By Ashiraf Migadde
In April 2020, I was privileged to undertake a research project with Agriterra cooperatives in Uganda as fundamental organisations in smallholder agriculture in developing countries. With the rising and immeasurable effects of climate change in such economies, cooperatives urgently need to compete as more ecologically as compared to their current economic and social targets. With the deteriorating living conditions for agricultural dependent households owing to the declining productivity, quality and quantity of agricultural land resources, carbon farming interventions provide a promising outlook for smallholder farmers and their cooperatives to adopt and scale up carbon farming practices within their farming systems.
However, they have not been adopted widely nor implemented properly which poses a dilemma for implementation and scaling by the community of practice such as Agriterra. The study sought to investigate various carbon farming practices under cropland management, their economic, ecological effects and trade-offs while exploring opportunities for financial compensation from carbon farming applicable credit schemes, methodologies, entry requirements and risks for cooperatives.
Using a mixed-method approach, this study examined documented carbon farming practices, effects and trade-offs from a different climate and geographical areas and benchmarked them with the current practices implemented in the Ugandan context amongst 28 cooperatives across 19 out 134 districts of the country and 15 online key informant interviews from the carbon credits practice. Dimensions examined included organic farming (compost, manure, biochar), conservation farming (no / reduced till, crop residues, crop rotations and cover crops) and integrated farming (intercropping, silvopastoral, agroforestry & agrosilvopastoral). Ecological effects were examined in terms of ecosystem services (carbon sequestration, soil quality, water holding capacity, pest and disease control, biodiversity & pollination services) while economic effects were examined in terms of yield, income, input use and profitability.
The study discovered that at least each of the organic, conservation and integrated farming practices examined were practised by farmers in cooperatives with compost, crop rotations and intercropping as the most applied carbon farming practices and biochar, cover crops and agroforestry being the least applied. The study also discovered that combinations amongst carbon farming practices had the highest results although economic parameters were scored higher than the ecological benefits in the farmers’ perspectives. The study revealed farmer bias towards more tangible economic and ecological benefits such as yield, income and reduced input use and improved soil quality, water holding capacity and pest, disease and weed control respectively. Intangible ecological effects such as carbon sequestration, pollination services and biodiversity seemed not to be a part of the farmers’ life and as such economic trade-offs outweighed ecological trade-offs. Multiple ecological benefits largely depend on increase financial investment with chances of adopting practices that seem profitable to farmers. However, the study discovered that the benefits were influenced by the way farmers’ nutrient, weed, pest, disease management and access to water for crops.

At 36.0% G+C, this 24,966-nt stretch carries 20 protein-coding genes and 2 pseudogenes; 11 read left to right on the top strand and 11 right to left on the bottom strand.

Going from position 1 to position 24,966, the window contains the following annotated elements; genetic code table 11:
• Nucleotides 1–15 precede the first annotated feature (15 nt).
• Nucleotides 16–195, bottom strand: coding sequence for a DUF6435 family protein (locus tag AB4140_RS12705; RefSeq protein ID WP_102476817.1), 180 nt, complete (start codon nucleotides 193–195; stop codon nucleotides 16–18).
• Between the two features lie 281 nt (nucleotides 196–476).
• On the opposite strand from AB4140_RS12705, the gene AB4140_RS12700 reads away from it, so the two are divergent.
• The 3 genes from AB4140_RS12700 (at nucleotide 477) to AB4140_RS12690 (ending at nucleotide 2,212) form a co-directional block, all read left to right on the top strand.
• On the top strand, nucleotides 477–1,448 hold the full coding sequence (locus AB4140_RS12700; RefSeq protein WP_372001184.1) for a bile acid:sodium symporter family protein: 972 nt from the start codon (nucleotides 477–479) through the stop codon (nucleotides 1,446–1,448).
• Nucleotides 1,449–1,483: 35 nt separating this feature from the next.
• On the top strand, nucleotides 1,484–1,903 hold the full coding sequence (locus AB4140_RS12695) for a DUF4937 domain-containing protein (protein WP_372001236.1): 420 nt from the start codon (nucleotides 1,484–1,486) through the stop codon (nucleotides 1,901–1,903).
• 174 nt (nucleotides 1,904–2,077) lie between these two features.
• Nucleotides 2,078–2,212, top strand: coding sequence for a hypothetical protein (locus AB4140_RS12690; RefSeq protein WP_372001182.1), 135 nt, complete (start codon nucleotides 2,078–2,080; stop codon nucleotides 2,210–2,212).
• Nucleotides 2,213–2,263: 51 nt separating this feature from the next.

Consequently, voluntary carbon credit schemes were the most suitable standards with methodologies which can be used and/or blended for cooperatives implementing carbon farming. The most identified requirements for cooperatives to participate in carbon credit schemes were through an intermediary with high financial and technical competences and farmers increased awareness, extension and behavioural change. Other emission factors in the farming system, farmers’ short term money requirements and entrepreneurial risk for intermediaries were the most pertinent risks identified. Thus, the study opens up opportunities for in-country carbon markets development that purchase carbon farming generated credits as ways of meeting NDC emission reduction targets.
This study provides a basis and a blueprint for Agriterra and the community of practice for promoting and scaling up carbon farming practices and sequential steps for carbon credits integration with cooperatives in Uganda and other developing countries. Carbon credits integration amongst cooperatives should be on the basis of on-farm economic and ecological benefits but not for promised profitability. Grounded studies and pilots in prospective areas and cooperatives are required for precision about zonal agroecological, carbon stocks and social-environment impact assessments prior to scaling. Alliances and partnerships for technical and financial instruments with project developers, offsetting and in setting transnational corporations and private sector corporate social responsibility programs and emission reduction organisations are a pre-requisite for intermediary organisations such as Agriterra and the community of practice.
Original article post can be found here https://www.agriterra.org/carbon-farming-opportunities/